The work performed during these two years has resulted in the construction of magnetic-field responsive protocells. In particular, we have designed water-in-oil magnetic Pickering emulsion (MPE) droplets delineated by a membrane of iron oxide (magnetite) nanoparticles of adequate size (around 500 nm) to enable magnetic field-guided motion. The application of the magnetic field resulted in the formation of chain-like arrays of MPE droplets aligned parallel to the magnetic field direction. Furthermore, the magnetic membrane was engineered to produce localized particle-free apertures upon the addition of a fatty acid to the external oil medium. We have shown that these apertures could be exploited to engulf a second population of protocellular droplets (i.e., silica nanoparticle-stabilized) leading to phagocytosis-inspired behaviour. By using external magnetic fields the phagocytosis behaviour can be improved in two ways: (i) by displacing the magnetic particles of the shell to facilitate engulfment, and (ii) by attracting the MPE droplets to areas enriched in the target droplets to increase the overall efficiency of the process (i.e., enabling higher number of phagocytosed objects). We have also demonstrated that the engulfed colloidosomes can deliver and release water-soluble payloads to trigger an enzyme reaction inside the host MPE droplets. These results constitute a first step towards the construction of protocells with higher-order functions able to interact in mixed populations (i.e., communities). The main results of the project have been disseminated using different channels depending on the target audience. In a scientific context, two manuscripts of scientific articles have been prepared. The first one has been published in the journal Nature Materials (doi; 10.1038/nmat4916). The article has been highlighted in the journal Nature Review Materials (doi:10.1038/natrevmats.201741). Also, an image of the article will be used as banner of the website of Nature Materials. The second article is still in preparation. When the articles are published, we will make use of press releases (the University of Bristol press office has collaborated in this for the first article), newsletters and advertisement in social media such as ResearchGate to increase their visibility. In addition, and following the regulations of Horizon 2020, the publications are/will be deposited in the repository of the University of Bristol, PURE, and will be made open access (the first article is still under embargo, its PURE ID number is 110696786). In addition to scientific articles, the results have been presented in the following scientific conferences: Gordon Research Conference in Biointerfaces (2016), BrisSynBio Conference (2016), 5th International Conference on Multifunctional, Hybrid and Nanomaterials (2017) and invited talks at Imperial College London (Prof. Stephen Mann, 2016) and in a Summer School at the University of Paris-Diderot (Dr. Laura Rodriguez-Arco, 2017). In a more general approach, we have worked in collaboration with the Centre for Public Engagement of the University of Bristol to participate for example, in Bristol Bright Night (the H2020 Researcher’s Night) and in Open Doors activities of the University of Bristol aimed to secondary schools. Dr. Rodriguez-Arco has also participated in PERFORM, a European Union Horizon 2020 research project investigating the use of innovative science education methods based on performing arts, in fostering young people’s motivations and engagement with STEM in selected secondary schools in France, Spain and the United Kingdom. She has also joined the Marie Curie Alumni Association joining courses (in Research Integrity, for example) and meetings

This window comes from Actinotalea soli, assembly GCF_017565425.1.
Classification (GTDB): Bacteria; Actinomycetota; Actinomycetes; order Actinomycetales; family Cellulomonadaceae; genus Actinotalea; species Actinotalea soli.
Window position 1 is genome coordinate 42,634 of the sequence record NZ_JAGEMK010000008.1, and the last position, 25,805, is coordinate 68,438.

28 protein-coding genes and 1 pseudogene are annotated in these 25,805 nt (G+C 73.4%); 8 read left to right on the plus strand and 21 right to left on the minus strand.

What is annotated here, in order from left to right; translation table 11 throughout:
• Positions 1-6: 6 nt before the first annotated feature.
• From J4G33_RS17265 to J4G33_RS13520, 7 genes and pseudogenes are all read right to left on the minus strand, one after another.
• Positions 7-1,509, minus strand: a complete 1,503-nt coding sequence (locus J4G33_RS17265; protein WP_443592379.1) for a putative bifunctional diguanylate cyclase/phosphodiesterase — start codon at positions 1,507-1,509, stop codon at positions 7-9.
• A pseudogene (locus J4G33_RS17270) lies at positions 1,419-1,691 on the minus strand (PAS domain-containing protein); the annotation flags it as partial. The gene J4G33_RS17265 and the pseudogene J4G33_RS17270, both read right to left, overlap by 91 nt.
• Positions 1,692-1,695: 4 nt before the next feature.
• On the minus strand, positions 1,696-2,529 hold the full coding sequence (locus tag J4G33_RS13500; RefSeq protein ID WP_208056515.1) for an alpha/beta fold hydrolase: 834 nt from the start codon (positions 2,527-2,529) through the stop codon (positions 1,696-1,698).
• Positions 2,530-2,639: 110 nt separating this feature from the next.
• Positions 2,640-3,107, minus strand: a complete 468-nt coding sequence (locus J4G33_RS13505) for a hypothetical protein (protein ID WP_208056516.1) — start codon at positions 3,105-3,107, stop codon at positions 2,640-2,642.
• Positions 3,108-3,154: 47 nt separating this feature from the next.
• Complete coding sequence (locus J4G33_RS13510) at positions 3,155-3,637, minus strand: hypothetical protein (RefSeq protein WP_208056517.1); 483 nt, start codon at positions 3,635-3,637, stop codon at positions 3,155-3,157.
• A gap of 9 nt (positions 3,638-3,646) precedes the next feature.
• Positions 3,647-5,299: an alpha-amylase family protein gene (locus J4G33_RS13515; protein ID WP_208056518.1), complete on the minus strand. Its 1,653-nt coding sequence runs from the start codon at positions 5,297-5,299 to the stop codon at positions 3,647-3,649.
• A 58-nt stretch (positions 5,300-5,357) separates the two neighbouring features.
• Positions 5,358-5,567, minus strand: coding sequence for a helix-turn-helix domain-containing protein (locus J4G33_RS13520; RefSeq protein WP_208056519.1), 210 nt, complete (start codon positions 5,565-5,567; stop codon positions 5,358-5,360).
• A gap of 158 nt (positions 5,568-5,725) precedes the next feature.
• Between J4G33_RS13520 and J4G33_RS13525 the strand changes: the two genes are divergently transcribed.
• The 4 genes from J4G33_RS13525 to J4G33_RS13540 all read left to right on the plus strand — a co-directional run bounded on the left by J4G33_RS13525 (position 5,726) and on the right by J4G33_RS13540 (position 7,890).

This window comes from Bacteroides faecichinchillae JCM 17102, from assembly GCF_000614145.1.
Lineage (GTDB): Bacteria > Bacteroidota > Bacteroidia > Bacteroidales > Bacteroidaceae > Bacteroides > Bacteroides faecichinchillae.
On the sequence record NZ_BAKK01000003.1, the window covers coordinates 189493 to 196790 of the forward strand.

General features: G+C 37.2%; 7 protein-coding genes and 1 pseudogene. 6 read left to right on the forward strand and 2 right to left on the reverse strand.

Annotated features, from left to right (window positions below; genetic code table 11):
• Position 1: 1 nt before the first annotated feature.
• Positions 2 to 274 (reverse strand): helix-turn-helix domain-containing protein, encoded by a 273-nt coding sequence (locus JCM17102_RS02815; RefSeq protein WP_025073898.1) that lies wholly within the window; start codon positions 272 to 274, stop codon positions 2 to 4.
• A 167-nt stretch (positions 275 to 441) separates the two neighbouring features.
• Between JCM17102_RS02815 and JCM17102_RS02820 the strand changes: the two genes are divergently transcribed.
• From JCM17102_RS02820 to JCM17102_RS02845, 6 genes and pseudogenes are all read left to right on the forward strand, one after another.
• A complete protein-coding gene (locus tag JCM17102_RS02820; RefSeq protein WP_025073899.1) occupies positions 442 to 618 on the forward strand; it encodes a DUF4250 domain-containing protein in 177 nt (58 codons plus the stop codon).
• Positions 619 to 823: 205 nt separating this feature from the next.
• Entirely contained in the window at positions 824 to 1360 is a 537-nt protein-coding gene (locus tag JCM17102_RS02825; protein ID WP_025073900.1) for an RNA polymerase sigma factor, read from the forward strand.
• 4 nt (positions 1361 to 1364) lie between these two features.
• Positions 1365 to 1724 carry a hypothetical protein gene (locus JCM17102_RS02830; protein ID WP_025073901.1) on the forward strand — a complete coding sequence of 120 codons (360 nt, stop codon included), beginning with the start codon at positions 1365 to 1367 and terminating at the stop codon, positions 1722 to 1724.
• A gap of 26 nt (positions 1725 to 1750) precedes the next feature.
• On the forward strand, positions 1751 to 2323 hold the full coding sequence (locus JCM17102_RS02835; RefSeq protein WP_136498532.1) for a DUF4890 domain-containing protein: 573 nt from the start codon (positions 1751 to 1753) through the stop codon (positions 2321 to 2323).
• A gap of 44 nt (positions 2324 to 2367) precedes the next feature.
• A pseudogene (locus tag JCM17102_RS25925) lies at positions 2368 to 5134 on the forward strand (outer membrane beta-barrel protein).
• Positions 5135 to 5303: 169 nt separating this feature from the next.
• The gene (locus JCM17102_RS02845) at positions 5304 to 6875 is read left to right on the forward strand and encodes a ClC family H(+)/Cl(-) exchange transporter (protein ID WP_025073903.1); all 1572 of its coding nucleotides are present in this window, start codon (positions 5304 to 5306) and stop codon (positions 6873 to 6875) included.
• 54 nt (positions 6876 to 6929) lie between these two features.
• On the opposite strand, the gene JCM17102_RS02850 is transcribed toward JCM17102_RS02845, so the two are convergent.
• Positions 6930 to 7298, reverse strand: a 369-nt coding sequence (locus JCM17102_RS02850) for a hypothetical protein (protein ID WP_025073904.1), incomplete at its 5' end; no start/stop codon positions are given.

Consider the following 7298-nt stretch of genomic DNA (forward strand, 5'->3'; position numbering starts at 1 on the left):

Progress beyond the state of the art and expected potential impact (including the socio-economic impact and the wider societal implications of the project so far)

Our findings on phagocytosis-inspired behaviours in mixed populations of protocell droplets are a first step towards the engineering of synthetic protocell consortia capable of collective behaviour. In a wider perspective, our studies will contribute to the design and engineering of synthetic protocell ecosystems based on interacting networks of micro-compartmentalized colloidal objects with life-like properties such as phagocytosis, signalling, cooperation, specialization, endosymbiosis, predation and swarming.

In the particular case of artificial phagocytosis-like behaviour, we speculate that the controlled engulfment of a second population of droplets could be exploited in microfluidic technologies involving two-phase droplet micro-reactors. One of the difficulties of these systems is the controlled addition of a reagent into an existing droplet stream. This normally requires complicated microfluidic devices involving multiple injectors. Using a phagocytosis-like system will enable multistep and sequential delivery of reagents into a MPE droplet micro-reactor via colloidosome intake which can be coupled with magnetic-field directed assembly and guidance. This could have an impact on enzyme-mediated decontamination and biotransformation of waste oil pollutants for example.